New Route 28 bridge slated for Big Indian

On April 3, the Shandaken town board heard a presentation by New York State Department of Transportation (DOT) on the planned replacement of the Route 28 bridge over the Esopus and Birch Creeks, east of the Peekamoose Restaurant in Shandaken. The work is not expected to require rerouting of traffic but will involve construction of a new bridge alongside the existing structure, to be completed by the summer of 2018.

The New York State Governor’s Office of Storm Recovery is funding the design and construction. The program has allotted $518 million to repair or replace a total of 105 bridges statewide, identified as compromised due to scour, the erosion of foundations by fast-flowing water.

The Route 28 bridge, extending from the Big Indian firehouse to the junction with Creekside Drive, will be straighter than the old, curved one. Trees have already been cut down north of the highway to clear space for the new bridge, which will be wider and will have fewer piers, thus increasing the space for floodwaters to pass beneath it. An eight-foot bicycle lane will be included, with four-foot railings for safety.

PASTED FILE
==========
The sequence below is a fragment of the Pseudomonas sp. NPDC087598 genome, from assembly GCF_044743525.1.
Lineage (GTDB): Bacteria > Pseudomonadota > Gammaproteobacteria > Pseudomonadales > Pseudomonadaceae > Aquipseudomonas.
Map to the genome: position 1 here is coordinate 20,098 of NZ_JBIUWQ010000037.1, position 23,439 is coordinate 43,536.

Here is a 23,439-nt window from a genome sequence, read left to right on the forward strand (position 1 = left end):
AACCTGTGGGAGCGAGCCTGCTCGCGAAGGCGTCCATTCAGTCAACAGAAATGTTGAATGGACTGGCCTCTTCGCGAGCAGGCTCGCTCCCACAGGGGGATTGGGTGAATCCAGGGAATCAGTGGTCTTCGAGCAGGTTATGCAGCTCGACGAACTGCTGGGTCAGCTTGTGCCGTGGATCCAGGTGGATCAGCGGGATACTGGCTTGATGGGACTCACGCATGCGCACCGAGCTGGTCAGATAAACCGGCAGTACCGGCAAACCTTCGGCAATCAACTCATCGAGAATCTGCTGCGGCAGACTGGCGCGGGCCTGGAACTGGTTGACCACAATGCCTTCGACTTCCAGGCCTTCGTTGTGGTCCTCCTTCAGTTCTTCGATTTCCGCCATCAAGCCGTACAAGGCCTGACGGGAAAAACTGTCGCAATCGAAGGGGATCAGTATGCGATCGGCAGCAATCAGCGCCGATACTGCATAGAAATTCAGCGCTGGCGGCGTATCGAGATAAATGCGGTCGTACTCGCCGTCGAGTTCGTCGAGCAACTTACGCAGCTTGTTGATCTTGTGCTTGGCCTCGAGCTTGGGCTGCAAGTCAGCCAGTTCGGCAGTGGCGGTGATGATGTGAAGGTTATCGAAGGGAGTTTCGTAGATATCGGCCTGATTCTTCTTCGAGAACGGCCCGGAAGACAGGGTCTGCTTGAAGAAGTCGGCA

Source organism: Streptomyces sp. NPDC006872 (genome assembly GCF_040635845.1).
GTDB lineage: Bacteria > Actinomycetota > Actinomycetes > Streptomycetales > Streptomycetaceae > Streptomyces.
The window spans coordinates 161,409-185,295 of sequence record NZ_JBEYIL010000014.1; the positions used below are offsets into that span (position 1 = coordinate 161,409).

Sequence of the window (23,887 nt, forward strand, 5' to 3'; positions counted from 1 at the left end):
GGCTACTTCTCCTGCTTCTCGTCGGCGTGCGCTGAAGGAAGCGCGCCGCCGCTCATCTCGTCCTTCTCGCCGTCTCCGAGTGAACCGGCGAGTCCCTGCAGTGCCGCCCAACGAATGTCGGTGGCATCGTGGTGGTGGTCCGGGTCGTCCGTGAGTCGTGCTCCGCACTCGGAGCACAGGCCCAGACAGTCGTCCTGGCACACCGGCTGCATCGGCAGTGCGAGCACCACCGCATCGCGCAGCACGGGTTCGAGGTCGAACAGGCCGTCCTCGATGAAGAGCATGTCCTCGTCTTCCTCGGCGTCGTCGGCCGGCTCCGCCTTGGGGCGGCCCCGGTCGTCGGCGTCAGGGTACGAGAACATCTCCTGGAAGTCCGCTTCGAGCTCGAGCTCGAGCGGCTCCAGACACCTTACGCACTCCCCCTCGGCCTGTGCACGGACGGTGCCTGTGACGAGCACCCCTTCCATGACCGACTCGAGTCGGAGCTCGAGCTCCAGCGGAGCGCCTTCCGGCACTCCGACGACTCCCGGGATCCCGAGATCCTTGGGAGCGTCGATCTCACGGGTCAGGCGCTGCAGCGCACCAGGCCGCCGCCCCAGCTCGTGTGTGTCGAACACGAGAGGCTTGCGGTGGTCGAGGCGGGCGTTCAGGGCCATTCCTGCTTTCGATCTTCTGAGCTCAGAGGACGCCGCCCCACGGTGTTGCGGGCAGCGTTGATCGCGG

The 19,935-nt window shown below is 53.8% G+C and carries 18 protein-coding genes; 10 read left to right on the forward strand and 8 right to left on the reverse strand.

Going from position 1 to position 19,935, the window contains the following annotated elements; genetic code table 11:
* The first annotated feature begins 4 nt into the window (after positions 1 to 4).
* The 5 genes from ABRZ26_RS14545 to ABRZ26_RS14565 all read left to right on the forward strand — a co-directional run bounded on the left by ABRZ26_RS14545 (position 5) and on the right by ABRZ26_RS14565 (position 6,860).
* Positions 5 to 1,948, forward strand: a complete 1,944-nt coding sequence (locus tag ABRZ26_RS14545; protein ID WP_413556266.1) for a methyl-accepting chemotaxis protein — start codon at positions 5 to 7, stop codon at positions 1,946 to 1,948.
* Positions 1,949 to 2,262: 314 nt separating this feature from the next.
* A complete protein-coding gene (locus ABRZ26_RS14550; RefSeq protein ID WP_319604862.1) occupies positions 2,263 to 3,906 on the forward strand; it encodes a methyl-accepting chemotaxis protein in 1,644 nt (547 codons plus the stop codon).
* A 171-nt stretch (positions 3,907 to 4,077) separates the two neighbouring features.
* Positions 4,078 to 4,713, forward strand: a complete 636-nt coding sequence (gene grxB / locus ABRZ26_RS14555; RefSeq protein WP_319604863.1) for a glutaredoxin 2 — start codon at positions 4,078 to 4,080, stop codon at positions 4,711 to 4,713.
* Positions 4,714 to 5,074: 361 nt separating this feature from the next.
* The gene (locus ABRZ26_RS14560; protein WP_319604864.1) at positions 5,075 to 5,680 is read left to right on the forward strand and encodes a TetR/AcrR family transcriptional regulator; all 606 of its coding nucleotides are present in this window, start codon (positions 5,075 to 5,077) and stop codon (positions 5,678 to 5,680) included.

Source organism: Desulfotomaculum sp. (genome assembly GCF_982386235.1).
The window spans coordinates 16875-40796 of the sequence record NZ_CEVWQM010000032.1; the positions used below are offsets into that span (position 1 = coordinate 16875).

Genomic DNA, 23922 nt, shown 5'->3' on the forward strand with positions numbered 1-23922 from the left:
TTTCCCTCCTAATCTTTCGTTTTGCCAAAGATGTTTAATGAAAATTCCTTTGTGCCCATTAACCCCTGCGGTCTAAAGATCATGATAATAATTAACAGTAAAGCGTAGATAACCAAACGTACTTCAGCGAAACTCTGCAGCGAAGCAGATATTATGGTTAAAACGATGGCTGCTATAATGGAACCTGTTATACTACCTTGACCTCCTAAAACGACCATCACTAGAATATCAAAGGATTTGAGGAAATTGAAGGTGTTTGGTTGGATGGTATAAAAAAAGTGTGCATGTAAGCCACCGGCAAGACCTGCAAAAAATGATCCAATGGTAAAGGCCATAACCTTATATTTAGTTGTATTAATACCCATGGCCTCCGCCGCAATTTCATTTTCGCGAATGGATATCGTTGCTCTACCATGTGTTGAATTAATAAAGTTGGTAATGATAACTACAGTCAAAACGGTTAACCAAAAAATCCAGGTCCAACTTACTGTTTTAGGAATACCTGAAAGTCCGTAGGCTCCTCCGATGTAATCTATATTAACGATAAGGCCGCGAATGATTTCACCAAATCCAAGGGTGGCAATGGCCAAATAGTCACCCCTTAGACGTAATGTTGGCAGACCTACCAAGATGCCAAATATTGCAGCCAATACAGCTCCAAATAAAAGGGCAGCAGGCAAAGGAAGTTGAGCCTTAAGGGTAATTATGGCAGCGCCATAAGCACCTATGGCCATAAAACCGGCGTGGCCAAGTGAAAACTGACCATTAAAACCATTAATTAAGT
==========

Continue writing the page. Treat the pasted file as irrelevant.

Construction of the new bridge will begin this spring, with the driving of piles for the foundations. The project manager acknowledged that pile driving will be noisy but will be limited to 7 a.m.-3:30 p.m. on weekdays. At no point will there be interruption of access to the firehouse, post office, nearby homes, or Big Indian Park. Flagpersons will be needed only for delivery of materials to the building site.

After building of the substructure and superstructure of the bridge, a second phase will begin next spring, when the new bridge will take traffic in one direction, and the old bridge will carry vehicles in the other direction. The turn from Creekside Drive onto Route 28 will be sharper, so several hundred feet of the road will be reconstructed and widened to facilitate the turn. Finally, the new bridge will take over all traffic, and the old structure will be demolished, with completion scheduled for August 2018.